MOSCOW -- Police on Friday arrested a top ally and two employees of Alexei Navalny, the Russian opposition leader who over the summer narrowly survived a nerve-agent poisoning.
The arrests highlighted the extraordinary legal pressure that members of his opposition group face in Russia, which has persisted for years, and the heightened sensitivity of authorities toward any activism related to the poisoning.
Earlier this month, Navalny, a leading critic of Russian President Vladimir Putin, and Bellingcat, an open-source investigative outlet, released a report and videos identifying members of what they said was a Russian intelligence agency squad sent to trail and then assassinate Navalny during a trip to Siberia.
But the operation was bungled badly and its secrecy blown by information the team members left in telephone records and databases of airplane passengers, according to Bellingcat.
The accusations of a potentially lethal, almost cartoonish, plot to poison the Kremlin critic by placing nerve agent on his underpants have punctured the aura of invincibility and professionalism of one of Russia's premier intelligence agencies, the Federal Security Service. The Kremlin has conceded that agents trailed Navalny during the trip to Siberia, but it has denied they played any role in the poisoning.
Navalny, who is now recovering in Germany, has taken an active role in investigating the assassination attempt. At least four activists who drew attention to the operation have been arrested.
On Monday, Navalny published online a recording of a phone call in which he said he tricked a chemical weapons expert with the security service, Konstantin Kudryavtsev, into a confession by pretending to be a superior officer.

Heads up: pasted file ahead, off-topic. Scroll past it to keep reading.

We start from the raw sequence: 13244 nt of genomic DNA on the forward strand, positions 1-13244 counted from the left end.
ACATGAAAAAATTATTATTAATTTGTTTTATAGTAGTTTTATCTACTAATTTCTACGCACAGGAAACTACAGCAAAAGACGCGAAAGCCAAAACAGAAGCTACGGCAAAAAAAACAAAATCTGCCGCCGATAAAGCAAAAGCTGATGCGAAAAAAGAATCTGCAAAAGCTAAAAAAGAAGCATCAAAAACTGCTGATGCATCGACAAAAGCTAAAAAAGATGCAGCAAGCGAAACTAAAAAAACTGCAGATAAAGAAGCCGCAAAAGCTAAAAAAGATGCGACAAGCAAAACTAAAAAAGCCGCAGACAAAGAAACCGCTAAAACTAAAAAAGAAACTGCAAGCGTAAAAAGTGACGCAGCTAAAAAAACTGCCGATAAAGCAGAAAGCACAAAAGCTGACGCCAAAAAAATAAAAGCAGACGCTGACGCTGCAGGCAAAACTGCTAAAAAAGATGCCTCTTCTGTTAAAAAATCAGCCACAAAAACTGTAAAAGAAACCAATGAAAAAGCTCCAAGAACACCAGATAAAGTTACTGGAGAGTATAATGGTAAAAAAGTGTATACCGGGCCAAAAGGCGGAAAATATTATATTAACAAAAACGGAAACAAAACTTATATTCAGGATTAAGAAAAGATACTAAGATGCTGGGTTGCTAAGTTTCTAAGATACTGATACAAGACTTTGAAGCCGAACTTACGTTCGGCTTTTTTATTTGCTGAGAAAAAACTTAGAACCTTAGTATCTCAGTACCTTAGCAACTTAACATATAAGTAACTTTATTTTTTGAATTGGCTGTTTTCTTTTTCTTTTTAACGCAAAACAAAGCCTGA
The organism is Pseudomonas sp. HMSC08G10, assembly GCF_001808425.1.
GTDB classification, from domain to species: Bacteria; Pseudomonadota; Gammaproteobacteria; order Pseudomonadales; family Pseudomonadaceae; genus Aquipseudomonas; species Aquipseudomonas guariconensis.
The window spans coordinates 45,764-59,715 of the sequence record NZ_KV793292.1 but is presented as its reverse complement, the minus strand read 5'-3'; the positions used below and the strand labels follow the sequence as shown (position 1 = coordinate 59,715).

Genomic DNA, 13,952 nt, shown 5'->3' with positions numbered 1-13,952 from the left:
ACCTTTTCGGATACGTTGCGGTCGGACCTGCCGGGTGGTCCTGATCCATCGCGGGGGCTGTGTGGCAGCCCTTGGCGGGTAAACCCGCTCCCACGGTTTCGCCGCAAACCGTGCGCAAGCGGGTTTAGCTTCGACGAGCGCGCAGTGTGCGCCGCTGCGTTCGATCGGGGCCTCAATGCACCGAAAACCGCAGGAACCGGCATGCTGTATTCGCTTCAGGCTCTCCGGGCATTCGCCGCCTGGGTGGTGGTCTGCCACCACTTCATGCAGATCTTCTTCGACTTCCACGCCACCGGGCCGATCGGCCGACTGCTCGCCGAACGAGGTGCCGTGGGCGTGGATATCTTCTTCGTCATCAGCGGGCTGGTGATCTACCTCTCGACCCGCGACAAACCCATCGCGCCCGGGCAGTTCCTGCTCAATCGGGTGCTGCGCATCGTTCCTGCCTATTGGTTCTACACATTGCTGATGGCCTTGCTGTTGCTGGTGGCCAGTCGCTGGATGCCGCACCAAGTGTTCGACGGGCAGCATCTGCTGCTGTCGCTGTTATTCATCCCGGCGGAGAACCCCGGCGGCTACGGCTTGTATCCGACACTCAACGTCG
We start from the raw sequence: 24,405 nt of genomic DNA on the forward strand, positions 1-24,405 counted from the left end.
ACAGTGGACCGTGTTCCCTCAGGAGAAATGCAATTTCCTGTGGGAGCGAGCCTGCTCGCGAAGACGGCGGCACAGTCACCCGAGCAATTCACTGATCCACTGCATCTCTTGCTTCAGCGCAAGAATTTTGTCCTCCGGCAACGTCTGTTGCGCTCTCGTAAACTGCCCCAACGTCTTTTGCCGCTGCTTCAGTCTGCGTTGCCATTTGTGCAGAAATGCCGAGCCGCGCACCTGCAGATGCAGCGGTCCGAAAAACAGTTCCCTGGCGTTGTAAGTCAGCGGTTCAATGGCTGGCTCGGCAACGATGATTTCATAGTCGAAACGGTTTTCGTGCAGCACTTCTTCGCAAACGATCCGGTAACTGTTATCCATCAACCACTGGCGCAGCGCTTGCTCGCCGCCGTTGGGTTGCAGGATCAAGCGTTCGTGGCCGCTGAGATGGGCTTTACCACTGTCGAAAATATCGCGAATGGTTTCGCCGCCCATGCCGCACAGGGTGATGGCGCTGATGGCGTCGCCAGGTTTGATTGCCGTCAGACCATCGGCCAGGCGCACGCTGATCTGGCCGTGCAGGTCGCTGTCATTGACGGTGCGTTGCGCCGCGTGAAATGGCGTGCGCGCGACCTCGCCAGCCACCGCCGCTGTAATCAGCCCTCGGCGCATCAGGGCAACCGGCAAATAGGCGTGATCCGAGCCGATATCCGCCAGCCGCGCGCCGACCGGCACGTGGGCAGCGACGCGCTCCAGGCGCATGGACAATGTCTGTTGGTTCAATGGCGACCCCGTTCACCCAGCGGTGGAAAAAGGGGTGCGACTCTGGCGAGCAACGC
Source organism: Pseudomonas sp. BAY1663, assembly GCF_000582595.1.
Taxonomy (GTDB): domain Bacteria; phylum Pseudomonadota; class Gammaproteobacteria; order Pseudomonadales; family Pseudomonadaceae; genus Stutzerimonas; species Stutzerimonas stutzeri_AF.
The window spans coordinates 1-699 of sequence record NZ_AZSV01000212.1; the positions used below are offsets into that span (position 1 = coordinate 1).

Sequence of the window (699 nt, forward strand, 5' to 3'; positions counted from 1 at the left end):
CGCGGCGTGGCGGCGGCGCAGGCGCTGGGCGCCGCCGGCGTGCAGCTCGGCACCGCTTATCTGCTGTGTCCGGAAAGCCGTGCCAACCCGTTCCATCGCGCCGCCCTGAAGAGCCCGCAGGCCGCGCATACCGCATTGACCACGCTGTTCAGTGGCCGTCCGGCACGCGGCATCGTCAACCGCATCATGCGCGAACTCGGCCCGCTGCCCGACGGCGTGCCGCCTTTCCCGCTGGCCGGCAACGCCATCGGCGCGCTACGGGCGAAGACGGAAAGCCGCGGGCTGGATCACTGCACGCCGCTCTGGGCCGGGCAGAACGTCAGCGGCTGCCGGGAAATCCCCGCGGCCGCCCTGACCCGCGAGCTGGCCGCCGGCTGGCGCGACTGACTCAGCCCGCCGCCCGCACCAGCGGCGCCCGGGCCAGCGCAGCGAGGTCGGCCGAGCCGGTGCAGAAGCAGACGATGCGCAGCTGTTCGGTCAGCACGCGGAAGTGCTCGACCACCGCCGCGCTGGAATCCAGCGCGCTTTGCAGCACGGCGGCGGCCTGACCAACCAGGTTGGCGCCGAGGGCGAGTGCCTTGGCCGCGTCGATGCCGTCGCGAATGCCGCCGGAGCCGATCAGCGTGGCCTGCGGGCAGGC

There was no independent confirmation that Navalny had indeed spoken to Kudryavtsev or that a man by that name had served on a death squad. The Federal Security Service, a main successor to the KGB, took the unusual step Monday of issuing a statement asserting that Navalny's call was a forgery.
In Moscow on Monday, Navalny's top ally, Lyubov Sobol, tried to confront Kudryavtsev at his apartment. The police arrested Sobol but then released her after fining her 1,000 rubles, or about $13, for disobeying a police officer.
Before dawn Friday, police raided Sobol's home and took her into custody again. Ivan Zhdanov, director of Navalny's Anti-Corruption Foundation, wrote on Twitter that she is now under investigation for a more serious offense of breaking and entering, which could lead to a two-year prison sentence.
Also Friday, authorities detained for questioning Akim Kerimov and Olga Klyuchnikova, two employees of Navalny's YouTube channel, Navalny Live, according to a report by the channel.
This month, Clarissa Ward, the chief international correspondent for CNN, visited the apartment of another man Bellingcat had identified as an assassin. The man declined to be interviewed. Ward was not arrested.
The Kremlin has not confirmed that the men whom Ward and Sobol tried to approach are security agents.
This week, in another crackdown on activism related to the poisoning, police briefly detained filmmaker Vitaly Mansky for protesting in front of the security service headquarters in Moscow while holding a pair of checkered blue underpants, symbolically implicating the spy agency in the poisoning.